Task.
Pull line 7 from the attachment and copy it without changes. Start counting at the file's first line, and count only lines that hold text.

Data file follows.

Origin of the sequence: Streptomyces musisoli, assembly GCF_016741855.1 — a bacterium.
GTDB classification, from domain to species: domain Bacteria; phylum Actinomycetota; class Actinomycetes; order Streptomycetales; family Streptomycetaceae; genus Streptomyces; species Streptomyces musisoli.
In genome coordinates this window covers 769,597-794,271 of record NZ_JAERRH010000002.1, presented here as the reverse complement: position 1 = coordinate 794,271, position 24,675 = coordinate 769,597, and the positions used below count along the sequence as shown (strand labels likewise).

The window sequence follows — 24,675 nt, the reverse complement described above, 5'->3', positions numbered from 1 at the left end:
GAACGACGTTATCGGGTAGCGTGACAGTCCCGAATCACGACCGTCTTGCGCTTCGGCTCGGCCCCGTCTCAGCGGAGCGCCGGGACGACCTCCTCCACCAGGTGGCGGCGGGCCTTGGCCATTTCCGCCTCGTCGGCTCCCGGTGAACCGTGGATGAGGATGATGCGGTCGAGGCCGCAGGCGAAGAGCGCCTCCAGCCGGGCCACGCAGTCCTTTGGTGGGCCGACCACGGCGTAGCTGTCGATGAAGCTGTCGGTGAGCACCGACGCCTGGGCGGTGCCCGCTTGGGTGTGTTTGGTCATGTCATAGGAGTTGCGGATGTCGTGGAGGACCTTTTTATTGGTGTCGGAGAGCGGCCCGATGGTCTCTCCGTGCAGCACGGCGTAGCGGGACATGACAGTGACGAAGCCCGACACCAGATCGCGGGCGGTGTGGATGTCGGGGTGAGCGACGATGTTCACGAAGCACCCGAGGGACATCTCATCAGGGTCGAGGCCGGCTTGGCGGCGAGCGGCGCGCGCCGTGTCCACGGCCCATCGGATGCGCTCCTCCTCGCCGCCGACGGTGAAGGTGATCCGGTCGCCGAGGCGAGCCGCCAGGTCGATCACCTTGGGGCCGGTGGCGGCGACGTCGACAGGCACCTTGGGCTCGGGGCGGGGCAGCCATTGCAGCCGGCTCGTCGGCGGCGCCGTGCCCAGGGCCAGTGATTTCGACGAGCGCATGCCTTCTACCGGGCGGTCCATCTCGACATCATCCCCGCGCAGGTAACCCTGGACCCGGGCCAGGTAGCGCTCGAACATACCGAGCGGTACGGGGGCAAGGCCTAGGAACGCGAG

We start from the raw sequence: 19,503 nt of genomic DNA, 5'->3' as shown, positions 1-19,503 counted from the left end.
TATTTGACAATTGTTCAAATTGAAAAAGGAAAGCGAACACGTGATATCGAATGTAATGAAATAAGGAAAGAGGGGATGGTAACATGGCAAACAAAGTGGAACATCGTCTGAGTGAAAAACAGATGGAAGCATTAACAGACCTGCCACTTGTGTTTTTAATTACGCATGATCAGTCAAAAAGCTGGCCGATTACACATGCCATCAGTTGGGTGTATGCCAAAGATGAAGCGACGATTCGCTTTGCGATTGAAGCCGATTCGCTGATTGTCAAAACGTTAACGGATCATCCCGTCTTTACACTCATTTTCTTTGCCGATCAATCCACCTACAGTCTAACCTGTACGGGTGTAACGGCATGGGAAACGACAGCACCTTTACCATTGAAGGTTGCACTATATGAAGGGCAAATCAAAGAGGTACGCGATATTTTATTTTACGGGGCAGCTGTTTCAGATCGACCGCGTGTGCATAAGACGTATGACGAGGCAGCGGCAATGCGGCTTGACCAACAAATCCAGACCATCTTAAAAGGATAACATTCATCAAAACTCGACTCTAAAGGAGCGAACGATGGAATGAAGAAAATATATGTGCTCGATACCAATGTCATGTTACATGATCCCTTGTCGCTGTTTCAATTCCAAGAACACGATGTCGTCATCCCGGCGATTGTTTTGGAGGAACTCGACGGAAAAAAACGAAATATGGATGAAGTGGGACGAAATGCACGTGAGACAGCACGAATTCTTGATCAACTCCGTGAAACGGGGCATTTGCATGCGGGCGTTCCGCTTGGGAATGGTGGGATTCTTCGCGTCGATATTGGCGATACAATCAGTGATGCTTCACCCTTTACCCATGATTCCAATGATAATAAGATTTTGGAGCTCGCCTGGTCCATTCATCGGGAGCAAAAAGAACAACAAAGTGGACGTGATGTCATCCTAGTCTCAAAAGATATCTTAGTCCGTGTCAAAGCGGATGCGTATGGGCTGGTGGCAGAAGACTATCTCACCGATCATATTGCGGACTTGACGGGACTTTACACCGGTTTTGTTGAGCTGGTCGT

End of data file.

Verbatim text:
TATTTGACAATTGTTCAAATTGAAAAAGGAAAGCGAACACGTGATATCGAATGTAATGAAATAAGGAAAGAGGGGATGGTAACATGGCAAACAAAGTGGAACATCGTCTGAGTGAAAAACAGATGGAAGCATTAACAGACCTGCCACTTGTGTTTTTAATTACGCATGATCAGTCAAAAAGCTGGCCGATTACACATGCCATCAGTTGGGTGTATGCCAAAGATGAAGCGACGATTCGCTTTGCGATTGAAGCCGATTCGCTGATTGTCAAAACGTTAACGGATCATCCCGTCTTTACACTCATTTTCTTTGCCGATCAATCCACCTACAGTCTAACCTGTACGGGTGTAACGGCATGGGAAACGACAGCACCTTTACCATTGAAGGTTGCACTATATGAAGGGCAAATCAAAGAGGTACGCGATATTTTATTTTACGGGGCAGCTGTTTCAGATCGACCGCGTGTGCATAAGACGTATGACGAGGCAGCGGCAATGCGGCTTGACCAACAAATCCAGACCATCTTAAAAGGATAACATTCATCAAAACTCGACTCTAAAGGAGCGAACGATGGAATGAAGAAAATATATGTGCTCGATACCAATGTCATGTTACATGATCCCTTGTCGCTGTTTCAATTCCAAGAACACGATGTCGTCATCCCGGCGATTGTTTTGGAGGAACTCGACGGAAAAAAACGAAATATGGATGAAGTGGGACGAAATGCACGTGAGACAGCACGAATTCTTGATCAACTCCGTGAAACGGGGCATTTGCATGCGGGCGTTCCGCTTGGGAATGGTGGGATTCTTCGCGTCGATATTGGCGATACAATCAGTGATGCTTCACCCTTTACCCATGATTCCAATGATAATAAGATTTTGGAGCTCGCCTGGTCCATTCATCGGGAGCAAAAAGAACAACAAAGTGGACGTGATGTCATCCTAGTCTCAAAAGATATCTTAGTCCGTGTCAAAGCGGATGCGTATGGGCTGGTGGCAGAAGACTATCTCACCGATCATATTGCGGACTTGACGGGACTTTACACCGGTTTTGTTGAGCTGGTCGT